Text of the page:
'Lack of sleep putting children at risk of obesity'
A lack of adequate sleep is putting children at risk of becoming overweight, experts warned today.
Insufficient sleep results in less energy for exercise and a stronger desire for high energy sugary foods.
The State-backed Safefood campaign to reduce childhood obesity is urging parents to make bedrooms screen-free and to charge phones and tablets elsewhere at night.
Paediatric consultant Fiona Healy said: "I'm seeing more children with weight issues where a lack of sleep or not enough quality sleep are significant factors.
"Sleep helps children's bodies to grow and develop while for brain and emotional growth, sleep also gives them time to make sense of their day," said Dr Healy of Temple Street Children's University Hospital in Dublin.
"While parents may think their children are getting enough sleep, the reality is they're probably not.
"What also doesn't help is that children's sleep is increasingly delayed or interrupted by the number of multiple screens in the home - whether that's smartphone, laptop, tablet or television.
"This screen time is having a negative effect on children's sleep and as a consequence, their health and weight."
New research found that children with sleep duration of less than 11 hours had a 58pc increased risk of becoming overweight.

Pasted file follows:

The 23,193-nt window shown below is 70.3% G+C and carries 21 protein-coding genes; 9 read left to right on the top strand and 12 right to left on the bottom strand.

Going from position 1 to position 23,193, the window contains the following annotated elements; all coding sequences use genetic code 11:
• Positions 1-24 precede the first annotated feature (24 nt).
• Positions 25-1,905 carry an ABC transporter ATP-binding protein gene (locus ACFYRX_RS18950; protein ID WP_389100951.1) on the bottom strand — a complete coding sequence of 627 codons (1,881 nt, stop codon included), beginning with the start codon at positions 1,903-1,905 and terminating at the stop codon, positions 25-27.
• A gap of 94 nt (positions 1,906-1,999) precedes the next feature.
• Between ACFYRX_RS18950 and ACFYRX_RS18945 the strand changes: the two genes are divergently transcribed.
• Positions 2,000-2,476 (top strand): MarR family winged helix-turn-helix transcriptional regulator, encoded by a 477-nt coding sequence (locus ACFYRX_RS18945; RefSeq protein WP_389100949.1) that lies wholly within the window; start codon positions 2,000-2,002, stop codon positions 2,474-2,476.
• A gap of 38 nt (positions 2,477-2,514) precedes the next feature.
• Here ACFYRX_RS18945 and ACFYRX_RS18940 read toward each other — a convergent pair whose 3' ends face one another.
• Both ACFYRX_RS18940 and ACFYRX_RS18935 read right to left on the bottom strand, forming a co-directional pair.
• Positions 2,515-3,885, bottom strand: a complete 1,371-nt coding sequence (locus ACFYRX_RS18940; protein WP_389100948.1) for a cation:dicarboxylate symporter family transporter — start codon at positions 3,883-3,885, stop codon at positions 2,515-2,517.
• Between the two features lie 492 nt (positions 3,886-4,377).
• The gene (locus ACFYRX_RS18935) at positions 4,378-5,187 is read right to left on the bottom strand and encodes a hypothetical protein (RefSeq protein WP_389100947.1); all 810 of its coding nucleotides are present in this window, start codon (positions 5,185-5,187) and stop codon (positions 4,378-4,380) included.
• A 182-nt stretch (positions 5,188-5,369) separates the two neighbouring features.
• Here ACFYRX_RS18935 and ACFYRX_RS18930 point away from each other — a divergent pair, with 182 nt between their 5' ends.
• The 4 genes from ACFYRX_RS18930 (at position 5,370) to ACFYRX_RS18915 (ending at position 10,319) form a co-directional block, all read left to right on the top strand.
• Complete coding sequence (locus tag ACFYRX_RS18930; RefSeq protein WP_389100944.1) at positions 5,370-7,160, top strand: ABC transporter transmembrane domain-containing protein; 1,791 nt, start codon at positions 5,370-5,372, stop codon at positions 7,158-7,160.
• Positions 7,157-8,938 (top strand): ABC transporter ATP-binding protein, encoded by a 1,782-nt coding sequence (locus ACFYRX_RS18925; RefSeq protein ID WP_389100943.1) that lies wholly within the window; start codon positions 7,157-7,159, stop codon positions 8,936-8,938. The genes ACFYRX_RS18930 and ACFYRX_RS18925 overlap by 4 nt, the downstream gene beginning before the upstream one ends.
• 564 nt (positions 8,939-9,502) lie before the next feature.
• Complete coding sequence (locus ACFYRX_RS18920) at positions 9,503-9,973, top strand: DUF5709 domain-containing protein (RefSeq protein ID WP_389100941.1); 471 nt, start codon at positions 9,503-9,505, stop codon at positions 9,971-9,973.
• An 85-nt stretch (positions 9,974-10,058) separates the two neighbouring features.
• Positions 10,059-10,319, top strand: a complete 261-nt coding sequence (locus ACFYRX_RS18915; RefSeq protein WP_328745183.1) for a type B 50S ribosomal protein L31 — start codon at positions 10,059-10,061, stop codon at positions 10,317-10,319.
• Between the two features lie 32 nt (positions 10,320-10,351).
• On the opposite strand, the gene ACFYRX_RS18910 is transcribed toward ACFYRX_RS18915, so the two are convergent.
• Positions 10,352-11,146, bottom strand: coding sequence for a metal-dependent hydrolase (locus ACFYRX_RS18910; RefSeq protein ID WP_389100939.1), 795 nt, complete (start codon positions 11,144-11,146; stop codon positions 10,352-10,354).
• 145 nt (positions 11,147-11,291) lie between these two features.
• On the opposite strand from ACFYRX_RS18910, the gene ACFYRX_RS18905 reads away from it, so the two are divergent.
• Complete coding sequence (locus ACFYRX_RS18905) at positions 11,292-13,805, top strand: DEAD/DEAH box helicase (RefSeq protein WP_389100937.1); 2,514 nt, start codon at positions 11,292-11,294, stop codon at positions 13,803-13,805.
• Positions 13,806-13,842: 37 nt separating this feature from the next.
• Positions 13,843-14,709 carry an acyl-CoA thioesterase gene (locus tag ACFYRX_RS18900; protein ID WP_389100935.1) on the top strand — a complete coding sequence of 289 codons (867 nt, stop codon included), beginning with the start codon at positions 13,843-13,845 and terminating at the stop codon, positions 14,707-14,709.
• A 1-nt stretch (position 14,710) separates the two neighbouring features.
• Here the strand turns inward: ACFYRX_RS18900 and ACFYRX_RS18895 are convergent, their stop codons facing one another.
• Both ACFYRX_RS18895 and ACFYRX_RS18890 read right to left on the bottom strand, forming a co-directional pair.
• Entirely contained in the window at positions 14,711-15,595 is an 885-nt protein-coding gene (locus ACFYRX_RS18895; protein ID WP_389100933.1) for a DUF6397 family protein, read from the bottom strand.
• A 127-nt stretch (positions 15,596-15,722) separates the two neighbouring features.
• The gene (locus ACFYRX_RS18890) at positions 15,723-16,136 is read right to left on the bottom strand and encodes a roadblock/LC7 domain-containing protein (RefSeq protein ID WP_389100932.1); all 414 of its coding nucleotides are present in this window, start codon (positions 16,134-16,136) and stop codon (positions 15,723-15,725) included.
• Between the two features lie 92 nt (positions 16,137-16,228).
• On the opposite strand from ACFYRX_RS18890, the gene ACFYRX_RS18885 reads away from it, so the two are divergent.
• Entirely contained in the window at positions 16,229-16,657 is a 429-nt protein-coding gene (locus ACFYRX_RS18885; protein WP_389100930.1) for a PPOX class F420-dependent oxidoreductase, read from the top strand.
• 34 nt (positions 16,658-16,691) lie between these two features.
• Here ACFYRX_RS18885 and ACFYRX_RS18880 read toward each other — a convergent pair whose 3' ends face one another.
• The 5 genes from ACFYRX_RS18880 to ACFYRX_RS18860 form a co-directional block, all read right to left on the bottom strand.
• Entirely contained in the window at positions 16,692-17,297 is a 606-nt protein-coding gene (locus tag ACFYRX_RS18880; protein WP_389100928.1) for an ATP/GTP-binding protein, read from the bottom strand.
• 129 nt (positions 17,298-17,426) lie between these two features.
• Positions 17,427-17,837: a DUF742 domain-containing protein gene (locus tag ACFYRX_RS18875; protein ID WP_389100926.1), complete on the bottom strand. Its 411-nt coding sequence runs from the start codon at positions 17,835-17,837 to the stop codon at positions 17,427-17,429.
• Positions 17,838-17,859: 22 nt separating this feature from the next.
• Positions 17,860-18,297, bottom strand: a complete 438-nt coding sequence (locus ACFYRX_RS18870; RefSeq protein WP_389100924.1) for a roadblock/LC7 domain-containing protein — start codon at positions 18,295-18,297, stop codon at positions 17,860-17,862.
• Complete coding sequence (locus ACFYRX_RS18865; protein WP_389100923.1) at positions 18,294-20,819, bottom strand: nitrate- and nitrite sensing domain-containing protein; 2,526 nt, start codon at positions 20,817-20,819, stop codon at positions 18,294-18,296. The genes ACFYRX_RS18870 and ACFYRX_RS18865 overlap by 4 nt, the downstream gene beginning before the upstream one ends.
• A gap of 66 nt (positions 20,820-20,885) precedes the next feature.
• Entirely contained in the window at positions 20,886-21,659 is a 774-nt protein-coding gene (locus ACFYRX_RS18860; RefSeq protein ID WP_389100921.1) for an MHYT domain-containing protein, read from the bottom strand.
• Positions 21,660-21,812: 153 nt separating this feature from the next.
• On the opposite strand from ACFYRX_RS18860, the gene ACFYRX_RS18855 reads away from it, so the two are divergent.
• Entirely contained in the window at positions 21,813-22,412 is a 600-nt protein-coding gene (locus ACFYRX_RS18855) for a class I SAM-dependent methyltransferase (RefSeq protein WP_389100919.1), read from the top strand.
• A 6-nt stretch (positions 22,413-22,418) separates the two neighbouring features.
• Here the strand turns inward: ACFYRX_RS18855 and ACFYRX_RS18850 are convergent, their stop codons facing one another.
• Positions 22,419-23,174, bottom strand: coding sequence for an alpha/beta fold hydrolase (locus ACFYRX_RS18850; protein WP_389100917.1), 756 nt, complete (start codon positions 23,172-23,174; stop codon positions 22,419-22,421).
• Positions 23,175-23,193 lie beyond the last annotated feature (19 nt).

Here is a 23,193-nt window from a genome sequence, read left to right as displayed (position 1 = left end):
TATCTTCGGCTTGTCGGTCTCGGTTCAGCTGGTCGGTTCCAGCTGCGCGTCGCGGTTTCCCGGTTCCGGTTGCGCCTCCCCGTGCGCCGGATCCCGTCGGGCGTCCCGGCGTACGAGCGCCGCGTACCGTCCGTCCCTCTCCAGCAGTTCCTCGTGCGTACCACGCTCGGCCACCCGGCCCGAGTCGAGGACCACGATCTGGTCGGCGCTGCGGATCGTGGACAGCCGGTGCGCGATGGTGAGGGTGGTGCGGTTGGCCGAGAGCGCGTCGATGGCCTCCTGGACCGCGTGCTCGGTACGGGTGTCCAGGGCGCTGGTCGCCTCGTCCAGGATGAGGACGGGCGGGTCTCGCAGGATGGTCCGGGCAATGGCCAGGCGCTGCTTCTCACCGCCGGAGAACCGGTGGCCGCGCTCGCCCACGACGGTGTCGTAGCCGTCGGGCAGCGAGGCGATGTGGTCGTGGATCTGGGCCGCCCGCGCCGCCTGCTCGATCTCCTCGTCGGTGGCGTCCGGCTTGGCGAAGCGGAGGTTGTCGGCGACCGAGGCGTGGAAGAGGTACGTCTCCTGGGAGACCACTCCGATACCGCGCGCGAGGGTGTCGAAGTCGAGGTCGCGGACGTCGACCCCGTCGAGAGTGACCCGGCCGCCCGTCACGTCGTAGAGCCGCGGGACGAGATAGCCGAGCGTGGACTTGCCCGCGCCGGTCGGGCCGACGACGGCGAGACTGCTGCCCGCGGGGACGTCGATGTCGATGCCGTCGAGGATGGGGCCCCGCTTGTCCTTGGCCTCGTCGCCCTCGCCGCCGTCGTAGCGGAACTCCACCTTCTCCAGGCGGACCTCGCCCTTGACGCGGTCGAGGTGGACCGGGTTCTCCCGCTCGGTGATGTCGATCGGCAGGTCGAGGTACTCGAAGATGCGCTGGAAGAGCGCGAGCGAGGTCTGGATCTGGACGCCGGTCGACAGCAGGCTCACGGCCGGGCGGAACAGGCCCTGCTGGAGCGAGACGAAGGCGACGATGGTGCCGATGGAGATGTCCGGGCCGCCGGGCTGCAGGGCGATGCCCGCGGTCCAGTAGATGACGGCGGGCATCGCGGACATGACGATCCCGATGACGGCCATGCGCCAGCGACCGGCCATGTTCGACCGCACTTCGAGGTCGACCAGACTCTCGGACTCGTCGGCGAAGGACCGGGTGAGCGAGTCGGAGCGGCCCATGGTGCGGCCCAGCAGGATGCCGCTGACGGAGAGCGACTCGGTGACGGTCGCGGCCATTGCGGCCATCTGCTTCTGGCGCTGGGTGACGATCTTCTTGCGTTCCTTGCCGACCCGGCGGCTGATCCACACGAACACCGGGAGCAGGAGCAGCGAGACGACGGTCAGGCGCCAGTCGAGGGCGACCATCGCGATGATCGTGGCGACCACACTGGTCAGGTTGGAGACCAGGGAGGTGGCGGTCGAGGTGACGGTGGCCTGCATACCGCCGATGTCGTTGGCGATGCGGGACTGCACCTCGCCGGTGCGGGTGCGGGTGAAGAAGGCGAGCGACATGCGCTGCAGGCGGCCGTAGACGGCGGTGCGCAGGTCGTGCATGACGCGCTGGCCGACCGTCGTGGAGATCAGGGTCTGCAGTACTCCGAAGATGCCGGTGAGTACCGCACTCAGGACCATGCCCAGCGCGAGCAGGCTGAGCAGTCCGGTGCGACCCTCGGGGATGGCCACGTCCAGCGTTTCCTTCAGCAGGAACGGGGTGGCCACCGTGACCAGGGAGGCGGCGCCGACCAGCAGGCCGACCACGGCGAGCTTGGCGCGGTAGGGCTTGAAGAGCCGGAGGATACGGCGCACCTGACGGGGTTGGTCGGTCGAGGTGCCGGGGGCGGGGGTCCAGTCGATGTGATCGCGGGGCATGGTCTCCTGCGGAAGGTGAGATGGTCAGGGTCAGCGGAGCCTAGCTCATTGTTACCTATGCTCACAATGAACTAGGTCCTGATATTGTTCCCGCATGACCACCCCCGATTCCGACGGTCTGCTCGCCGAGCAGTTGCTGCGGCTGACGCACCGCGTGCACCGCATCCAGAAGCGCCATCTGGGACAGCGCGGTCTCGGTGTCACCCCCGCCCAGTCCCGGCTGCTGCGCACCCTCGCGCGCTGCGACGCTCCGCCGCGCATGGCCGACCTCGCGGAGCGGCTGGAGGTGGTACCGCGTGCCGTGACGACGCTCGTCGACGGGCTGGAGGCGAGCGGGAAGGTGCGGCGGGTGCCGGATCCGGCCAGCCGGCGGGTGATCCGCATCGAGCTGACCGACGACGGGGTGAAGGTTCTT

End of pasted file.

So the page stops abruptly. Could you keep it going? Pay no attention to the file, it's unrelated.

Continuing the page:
Two-thirds of nine-year-olds watch between one and three hours television a day, with 10pc watching three hours or more.
These figures don't include time spent by children playing video games, on computers, tablets or smartphones. Almost half of nine-year-olds (45pc) have a TV in their bedroom.
Dr Cliodhna Foley-Nolan, director of health and nutrition at Safefood, said: "Children need to have wind-down time before bedtime, just as we adults do and we need to make children's bedrooms screen-free zones, and that includes charging all phones, tablets etc elsewhere at night," she said.
The website www.safefood.eu offers practical tips for parents for better bedtime routines for children.
Health Minister Leo Varadkar said: "Children who get enough sleep at night are more awake and alert during the day, which helps them to learn better in school. It also means they are less inclined to eat high energy foods, do more exercise, and stay at a healthy weight."